A Portland protester was badly hurt after being shot in the head with a crowd-control weapon. The weapon was fired by a federal agent stationed outside the Mark O. Hatfield U.S. Courthouse.
A spokesperson at Legacy Emanuel Hospital said the next day that the man, 26-year-old Donavan LaBella, was in serious condition.
Video on social media from Tomas Morales IV shows LaBella was standing across the street from the federal courthouse when the incident happened. He had his arms raised above his head and was holding what looks like a large black speaker.
The video shows a federal officer throwing a canister that lands near the man. He first tries to kick it away, then picks up the canister and tosses it back toward the courthouse.
WARNING: The following video includes disturbing images of violence and injury.
He then raises the speaker above his head again, with both hands. He is wounded shortly afterward. You can hear the sound of the shot on video, and LaBella immediately falls to the ground.
Other protesters surround the man and he is carried away from the area, another video shows. He was bleeding heavily from the head, and a significant amount of blood could be seen on the sidewalk after he was carried away.
This violent incident sparked a national conversation around the protests in Portland, garnering attention from news outlets around the country.
Many local elected leaders condemned the tactics of the federal agents, with some calling on them to leave the city.
Mayor Ted Wheeler, in a statement, said the U.S. Marshals Service will be conducting a full investigation of the incident that led to LaBella's injury. He also called on federal officers to follow directives given to Portland police regarding the use of CS gas and other crowd control munitions.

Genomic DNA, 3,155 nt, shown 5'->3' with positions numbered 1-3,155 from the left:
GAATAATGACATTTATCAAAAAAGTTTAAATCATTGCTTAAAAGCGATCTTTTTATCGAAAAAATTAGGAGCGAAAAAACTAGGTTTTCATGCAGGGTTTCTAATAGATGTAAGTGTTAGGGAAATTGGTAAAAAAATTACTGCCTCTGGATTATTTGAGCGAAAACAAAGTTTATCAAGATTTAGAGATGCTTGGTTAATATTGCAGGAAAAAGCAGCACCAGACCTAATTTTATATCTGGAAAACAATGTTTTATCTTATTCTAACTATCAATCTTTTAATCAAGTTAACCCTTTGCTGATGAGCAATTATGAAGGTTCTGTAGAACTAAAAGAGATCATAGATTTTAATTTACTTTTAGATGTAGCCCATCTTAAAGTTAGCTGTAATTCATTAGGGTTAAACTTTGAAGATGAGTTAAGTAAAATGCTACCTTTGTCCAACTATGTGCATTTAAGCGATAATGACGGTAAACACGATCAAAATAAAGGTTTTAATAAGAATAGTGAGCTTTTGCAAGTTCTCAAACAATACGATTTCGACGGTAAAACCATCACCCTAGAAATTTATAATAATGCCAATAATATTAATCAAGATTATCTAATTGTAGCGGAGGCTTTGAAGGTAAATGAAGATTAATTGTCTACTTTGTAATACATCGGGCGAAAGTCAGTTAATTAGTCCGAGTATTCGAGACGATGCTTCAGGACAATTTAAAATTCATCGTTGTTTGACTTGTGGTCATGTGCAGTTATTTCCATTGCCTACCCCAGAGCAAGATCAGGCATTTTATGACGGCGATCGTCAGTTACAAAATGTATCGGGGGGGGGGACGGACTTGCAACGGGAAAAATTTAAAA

Portland City Commissioner Jo Ann Hardesty said in an email that she "absolutely condemns" federal troops' presence in Portland and demands their withdrawal.
In a statement to KGW, Governor Kate Brown said, "The events of last night at the federal courthouse were the tragic and avoidable result of President Donald Trump, for weeks, continuing to push for force and violence in response to protests. The cycle of violence must end. President Trump deploying armed federal officers to Portland only serves to escalate tensions and, as we saw yesterday, will inevitably lead to unnecessary violence and confrontation."
Chapter seven: Friday, July 17
City, state and federal leaders continue to demand that President Trump pull the federal officers out of the city.
Federal agents in green camouflage uniforms have been taking people into custody on the streets of Portland, and not on the federal property that they were sent to protect.
Oregon's U.S. senators Jeff Merkley and Ron Wyden, as well as representatives Earl Blumenauer and Suzanne Bonamici, announced that they will be asking the U.S. Department of Justice and the U.S. Department of Homeland Security to investigate the federal troop occupancy in Portland.
The lawmakers said the request for investigations came after federal agents shot peaceful protester Donovan LaBella in the head, causing serious injury and hospitalization. It also follows reports and video recordings of unmarked federal agents grabbing protesters and taking them to unmarked minivans.